The Fear of God: Rear Window

2 Jan

In this episode, Reed and Nathan discuss Alfred Hitchcock’s classic Rear Window.

4 Responses to “The Fear of God: Rear Window”

  1. Mike Page January 2, 2018 at 6:19 pm #

    I am off the charts excited about a monthly Hitchcock. He’s my favorite, so this is really something to look forward to for me.

    • Reed February 15, 2018 at 12:48 am #

      Awesome! I’m so glad I’m not the only one who is giddy about this! Haha

  2. Steve B. January 6, 2018 at 12:06 pm #

    I had to re-watch Rear Window for this episode as I remember loving it but realizing that there were at a few aspects that lowered the enjoyment for me. I can recognize when I don’t love a film because it does things because of the time period it was made in. A big studio film from the 50’s may not explain everything at the end. The denouement was about 30 seconds long, which reminds me of other films at that era. You have the climax, then assume everyone wants to leave the theater immediately. But it nags at me as to what was Thorwald’s true motive and what exactly was buried in that flower bed? Her pretty head?! Did Lisa and Jefferies stay together? I’m imagining a sequel with them on an adventure in an exotic locale.

    I also sympathize with Nathan that Rear Window is tough to get through with its intentionally slow pacing. I get to watch most of my movies late in the evening, and even with caffeine stimulation I don’t think I’ve ever gotten through Rear Window in one sitting. That stretch where Jimmy Stewart is nodding off and re-awakening during the rainstorm is especially trying.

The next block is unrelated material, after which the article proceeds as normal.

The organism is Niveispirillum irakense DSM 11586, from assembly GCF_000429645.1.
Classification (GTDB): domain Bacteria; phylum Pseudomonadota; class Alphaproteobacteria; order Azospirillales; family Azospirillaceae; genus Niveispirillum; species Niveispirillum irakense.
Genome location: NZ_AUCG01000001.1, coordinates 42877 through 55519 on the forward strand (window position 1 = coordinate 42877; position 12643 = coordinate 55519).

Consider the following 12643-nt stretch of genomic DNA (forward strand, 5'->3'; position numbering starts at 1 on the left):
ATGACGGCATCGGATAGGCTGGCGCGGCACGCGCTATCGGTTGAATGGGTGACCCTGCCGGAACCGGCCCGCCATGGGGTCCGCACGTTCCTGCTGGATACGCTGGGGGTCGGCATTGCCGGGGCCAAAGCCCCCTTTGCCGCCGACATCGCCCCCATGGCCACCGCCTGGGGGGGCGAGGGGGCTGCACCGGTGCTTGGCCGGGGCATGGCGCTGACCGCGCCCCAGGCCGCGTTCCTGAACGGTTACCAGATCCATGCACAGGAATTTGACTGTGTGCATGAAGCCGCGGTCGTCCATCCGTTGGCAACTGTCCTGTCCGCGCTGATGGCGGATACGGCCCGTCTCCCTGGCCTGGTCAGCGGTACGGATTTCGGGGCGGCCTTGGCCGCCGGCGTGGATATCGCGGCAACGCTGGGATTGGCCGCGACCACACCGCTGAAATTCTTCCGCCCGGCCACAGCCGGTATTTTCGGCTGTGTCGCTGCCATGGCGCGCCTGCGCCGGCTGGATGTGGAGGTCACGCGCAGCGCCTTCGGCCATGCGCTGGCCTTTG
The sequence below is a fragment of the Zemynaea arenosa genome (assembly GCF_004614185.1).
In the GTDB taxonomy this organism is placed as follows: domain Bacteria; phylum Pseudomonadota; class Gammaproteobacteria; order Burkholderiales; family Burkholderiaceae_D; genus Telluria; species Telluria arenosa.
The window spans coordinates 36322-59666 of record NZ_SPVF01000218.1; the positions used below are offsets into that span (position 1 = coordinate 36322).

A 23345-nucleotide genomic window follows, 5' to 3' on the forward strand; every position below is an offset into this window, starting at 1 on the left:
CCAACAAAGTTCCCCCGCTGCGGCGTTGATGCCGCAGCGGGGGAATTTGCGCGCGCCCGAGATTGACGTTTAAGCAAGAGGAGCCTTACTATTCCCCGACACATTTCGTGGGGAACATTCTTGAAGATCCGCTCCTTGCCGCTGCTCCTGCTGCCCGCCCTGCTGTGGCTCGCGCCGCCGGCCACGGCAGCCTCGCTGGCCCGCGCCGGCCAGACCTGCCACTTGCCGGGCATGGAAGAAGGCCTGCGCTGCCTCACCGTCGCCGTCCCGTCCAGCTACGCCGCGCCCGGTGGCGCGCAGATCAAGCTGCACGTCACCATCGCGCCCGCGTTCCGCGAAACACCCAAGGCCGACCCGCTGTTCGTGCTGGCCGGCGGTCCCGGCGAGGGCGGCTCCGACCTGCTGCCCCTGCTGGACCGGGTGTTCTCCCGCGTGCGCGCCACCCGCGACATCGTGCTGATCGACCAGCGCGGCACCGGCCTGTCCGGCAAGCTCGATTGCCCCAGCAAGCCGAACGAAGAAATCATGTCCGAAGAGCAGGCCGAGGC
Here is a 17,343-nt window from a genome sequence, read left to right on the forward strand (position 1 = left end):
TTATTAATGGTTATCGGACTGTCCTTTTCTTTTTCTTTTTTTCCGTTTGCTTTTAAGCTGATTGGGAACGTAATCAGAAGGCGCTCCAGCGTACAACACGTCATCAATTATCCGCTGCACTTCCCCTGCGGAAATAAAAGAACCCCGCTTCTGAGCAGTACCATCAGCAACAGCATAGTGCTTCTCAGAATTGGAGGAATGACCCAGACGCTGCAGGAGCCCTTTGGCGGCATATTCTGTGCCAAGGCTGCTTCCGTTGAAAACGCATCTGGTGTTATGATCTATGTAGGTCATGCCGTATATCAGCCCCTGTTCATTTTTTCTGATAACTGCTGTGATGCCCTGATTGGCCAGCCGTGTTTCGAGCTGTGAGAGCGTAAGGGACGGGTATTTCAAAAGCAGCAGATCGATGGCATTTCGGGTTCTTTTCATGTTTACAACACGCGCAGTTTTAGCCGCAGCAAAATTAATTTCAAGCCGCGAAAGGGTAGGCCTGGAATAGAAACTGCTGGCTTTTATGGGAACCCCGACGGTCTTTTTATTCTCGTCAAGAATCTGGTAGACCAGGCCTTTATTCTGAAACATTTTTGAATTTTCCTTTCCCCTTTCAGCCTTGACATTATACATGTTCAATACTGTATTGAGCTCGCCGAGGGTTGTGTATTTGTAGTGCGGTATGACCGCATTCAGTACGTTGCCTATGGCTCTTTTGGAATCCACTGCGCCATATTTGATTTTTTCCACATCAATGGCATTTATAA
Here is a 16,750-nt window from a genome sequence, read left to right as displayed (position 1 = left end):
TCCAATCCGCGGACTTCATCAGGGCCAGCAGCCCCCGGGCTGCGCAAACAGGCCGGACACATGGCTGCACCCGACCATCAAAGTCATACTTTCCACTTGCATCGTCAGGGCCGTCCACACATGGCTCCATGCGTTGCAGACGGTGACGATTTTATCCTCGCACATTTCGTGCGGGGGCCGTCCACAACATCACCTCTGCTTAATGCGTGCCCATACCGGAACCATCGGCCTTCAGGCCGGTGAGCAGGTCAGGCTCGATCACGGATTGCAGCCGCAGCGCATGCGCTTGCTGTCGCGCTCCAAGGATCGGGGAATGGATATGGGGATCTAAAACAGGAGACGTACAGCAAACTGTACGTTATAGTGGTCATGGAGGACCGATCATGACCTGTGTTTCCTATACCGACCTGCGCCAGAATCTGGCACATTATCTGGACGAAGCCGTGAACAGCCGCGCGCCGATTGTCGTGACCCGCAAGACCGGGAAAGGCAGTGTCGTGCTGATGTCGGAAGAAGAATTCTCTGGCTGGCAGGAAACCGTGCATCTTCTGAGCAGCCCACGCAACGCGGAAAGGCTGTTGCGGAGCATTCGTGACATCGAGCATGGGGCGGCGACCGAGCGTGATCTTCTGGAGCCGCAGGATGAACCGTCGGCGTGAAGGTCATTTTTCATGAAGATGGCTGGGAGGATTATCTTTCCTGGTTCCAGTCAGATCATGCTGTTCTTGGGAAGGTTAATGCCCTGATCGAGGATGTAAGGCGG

Am I the only one that was a little appalled at the characters Jefferies, Lisa, and Stella for noticing the bottle of pills that Miss Lonelyhearts had ready, and recognizing the intention to use them for suicide, and then sort of shrugging it off in order to put focus back on Thorwald? Ethically wouldn’t helping her be a higher priority? They wouldn’t even have to involve the cops, just try to be a friend and not even let on that they were peeping.

    • Reed February 15, 2018 at 12:58 am #

      Much as I adore Rear Window (and indeed I do), I do find the treatment of Miss Lonelyhearts upsetting. I won’t justify it, but I do think it’s frighteningly more reflective of the reality of people who watch those struggling with depression and loneliness than we’d care to admit. There’s an embarrassing epidemic of “not-my-problem” where that struggle is concerned by those who notice it from afar. And thank goodness the film at least gave her a happy ending. It doesn’t erase the indictment, but it helps.

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